[Editor: This poem by Henry Lawson was published in Verses Popular and Humorous, 1900.]
The Three Kings *
The East is dead and the West is done, and again our course lies thus :—
South-east by Fate and the Rising Sun where the Three Kings wait for us.
When our hearts are young and the world is wide, and the heights seem grand to climb —
We are off and away to the Sydney-side ; but the Three Kings bide their time.
‘I’ve been to the West,’ the digger said : he was bearded, bronzed and old :
‘Ah, the smothering curse of the East is wool, and the curse of the West is gold.
‘I went to the West in the golden boom, with Hope and a life-long mate,
‘They sleep in the sand by the Boulder Soak, and long may the Three Kings wait.’
‘I’ve had my fling on the Sydney side,’ said a black-sheep to the sea,
‘Let the young fool learn when he can’t be taught : I’ve learnt what’s good for me.’
And he gazed ahead on the sea-line dim — grown dim in his softened eyes —
With a pain in his heart that was good for him — as he saw the Three Kings rise.
A pale girl sits on the foc’sle head — she is back, Three Kings ! so soon ;
But it seems to her like a life-time dead since she fled with him ‘saloon.’
There is refuge still in the old folks’ arms for the child that loved too well ;
They will hide her shame on the Southern farm and the Three Kings will not tell.
’Twas a restless heart on the tide of life, and a false star in the skies
That led me on to the deadly strife where the Southern London lies ;
But I dream in peace of a home for me, by a glorious southern sound,
As the sunset fades from a moonlit sea, and the Three Kings show us round.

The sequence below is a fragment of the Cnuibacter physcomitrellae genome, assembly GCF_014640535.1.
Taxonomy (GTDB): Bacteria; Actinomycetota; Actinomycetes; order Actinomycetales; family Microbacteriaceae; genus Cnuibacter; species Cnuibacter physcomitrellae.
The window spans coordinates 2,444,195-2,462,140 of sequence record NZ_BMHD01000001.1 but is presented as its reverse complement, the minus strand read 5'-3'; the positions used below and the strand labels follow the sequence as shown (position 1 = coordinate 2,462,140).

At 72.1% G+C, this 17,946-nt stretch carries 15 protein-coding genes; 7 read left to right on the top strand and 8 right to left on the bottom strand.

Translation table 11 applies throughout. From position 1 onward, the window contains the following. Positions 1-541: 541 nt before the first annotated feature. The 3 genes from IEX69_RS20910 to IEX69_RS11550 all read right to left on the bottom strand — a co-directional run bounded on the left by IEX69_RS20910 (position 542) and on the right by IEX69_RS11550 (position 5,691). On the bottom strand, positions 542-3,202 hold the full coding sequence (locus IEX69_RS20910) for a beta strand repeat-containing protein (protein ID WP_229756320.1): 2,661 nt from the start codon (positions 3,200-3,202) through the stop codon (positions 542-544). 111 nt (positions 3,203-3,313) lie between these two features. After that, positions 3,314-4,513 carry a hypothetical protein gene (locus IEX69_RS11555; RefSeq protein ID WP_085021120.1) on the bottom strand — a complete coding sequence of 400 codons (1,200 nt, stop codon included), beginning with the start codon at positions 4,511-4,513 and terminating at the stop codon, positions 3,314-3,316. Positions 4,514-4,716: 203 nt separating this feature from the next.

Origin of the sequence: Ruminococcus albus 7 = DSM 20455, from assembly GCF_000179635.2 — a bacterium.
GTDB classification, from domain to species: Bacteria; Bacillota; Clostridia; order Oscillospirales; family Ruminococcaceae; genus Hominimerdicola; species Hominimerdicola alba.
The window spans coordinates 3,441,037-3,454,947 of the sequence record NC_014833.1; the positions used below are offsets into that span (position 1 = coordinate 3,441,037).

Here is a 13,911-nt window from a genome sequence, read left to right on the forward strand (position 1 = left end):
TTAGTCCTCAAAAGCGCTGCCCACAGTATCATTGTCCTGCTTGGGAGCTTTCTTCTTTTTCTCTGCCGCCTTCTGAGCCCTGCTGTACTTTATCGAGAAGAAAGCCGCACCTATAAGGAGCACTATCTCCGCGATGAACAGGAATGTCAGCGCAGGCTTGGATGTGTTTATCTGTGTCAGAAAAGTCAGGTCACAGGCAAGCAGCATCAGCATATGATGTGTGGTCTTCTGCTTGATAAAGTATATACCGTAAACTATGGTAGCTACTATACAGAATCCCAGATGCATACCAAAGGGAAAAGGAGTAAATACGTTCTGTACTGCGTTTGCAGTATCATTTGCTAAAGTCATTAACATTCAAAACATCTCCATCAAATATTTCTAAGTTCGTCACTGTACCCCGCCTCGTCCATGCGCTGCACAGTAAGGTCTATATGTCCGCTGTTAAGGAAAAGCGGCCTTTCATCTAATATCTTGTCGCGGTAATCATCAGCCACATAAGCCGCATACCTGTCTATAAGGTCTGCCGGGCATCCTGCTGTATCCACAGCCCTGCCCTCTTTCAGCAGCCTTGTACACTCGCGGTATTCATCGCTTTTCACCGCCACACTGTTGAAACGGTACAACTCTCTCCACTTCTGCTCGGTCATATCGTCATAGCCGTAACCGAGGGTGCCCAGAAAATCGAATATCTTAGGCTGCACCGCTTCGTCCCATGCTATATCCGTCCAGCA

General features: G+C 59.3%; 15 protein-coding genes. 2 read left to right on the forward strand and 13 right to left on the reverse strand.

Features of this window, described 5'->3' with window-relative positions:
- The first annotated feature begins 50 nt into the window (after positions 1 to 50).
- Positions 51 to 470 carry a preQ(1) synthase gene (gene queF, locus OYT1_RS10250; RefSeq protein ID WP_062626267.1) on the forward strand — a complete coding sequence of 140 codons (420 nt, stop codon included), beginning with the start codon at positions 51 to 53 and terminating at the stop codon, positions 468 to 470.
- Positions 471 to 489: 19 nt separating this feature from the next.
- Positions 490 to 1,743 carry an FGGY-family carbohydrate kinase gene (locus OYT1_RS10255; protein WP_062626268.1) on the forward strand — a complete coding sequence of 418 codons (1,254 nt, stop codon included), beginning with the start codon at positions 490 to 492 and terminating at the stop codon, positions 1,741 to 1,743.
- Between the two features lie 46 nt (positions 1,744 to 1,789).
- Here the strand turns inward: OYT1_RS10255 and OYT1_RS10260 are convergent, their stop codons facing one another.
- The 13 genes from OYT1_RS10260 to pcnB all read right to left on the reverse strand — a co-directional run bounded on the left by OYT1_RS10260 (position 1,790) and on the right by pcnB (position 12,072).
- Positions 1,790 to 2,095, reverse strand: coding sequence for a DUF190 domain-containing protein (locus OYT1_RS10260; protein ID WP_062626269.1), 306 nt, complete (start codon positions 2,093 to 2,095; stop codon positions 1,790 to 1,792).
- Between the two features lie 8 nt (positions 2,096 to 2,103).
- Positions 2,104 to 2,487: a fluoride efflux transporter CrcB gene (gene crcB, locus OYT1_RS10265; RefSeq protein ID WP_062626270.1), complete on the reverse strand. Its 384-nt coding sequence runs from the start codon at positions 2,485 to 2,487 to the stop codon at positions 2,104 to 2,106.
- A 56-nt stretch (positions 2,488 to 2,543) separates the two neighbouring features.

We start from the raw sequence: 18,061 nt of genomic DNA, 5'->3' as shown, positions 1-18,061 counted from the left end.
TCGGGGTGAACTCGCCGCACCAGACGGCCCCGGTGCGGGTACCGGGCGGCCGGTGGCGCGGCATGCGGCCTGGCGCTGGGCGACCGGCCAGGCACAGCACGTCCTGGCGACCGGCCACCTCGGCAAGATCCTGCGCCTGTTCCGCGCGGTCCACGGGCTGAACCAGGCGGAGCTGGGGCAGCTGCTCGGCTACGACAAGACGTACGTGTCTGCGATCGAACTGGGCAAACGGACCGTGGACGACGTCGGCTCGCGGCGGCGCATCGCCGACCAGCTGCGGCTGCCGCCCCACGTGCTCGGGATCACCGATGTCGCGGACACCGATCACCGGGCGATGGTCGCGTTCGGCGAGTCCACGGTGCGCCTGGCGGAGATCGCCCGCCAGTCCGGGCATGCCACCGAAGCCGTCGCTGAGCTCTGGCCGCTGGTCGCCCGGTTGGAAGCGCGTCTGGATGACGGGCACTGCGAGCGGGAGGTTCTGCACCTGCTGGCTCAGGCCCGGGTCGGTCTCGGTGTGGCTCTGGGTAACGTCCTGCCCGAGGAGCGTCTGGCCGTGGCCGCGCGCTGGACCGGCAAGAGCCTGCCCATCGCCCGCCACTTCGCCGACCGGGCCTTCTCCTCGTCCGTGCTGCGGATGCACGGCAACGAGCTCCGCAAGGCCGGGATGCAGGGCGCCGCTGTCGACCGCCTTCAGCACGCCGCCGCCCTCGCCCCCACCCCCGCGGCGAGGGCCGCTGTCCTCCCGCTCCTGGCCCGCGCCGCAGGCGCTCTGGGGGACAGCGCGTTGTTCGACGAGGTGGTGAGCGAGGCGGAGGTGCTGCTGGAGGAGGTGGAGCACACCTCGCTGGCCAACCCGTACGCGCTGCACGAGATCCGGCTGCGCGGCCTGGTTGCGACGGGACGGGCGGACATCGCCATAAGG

Our hearts are young and the old hearts old, and life on the farms is slow,
And away in the world there is fame and gold — and the Three Kings watch us go.
Our heads seem wise and the world seems wide, and its heights are ours to climb,
So it’s off and away in our youthful pride — but the Three Kings bide our time.
* Three sea-girt pinnacles off North Cape, New Zealand.
Henry Lawson. Verses Popular and Humorous, Angus and Robertson, Sydney, 1900, pages 5-7
saloon = saloon class on a ship was first class (for first class passengers, as distinct from second class and third class); although, on ships without any first class designation, saloon class could refer to second class (distinct from third class); saloon class cabins were generally bigger, less crowded (saloon class cabins could be shared cabins, but with fewer people sharing), and/or better positioned on a ship (e.g. away from the noise of a ship’s propellers); the designations, facilities, and conditions of passenger accommodation varied in relation to different ships and different time periods
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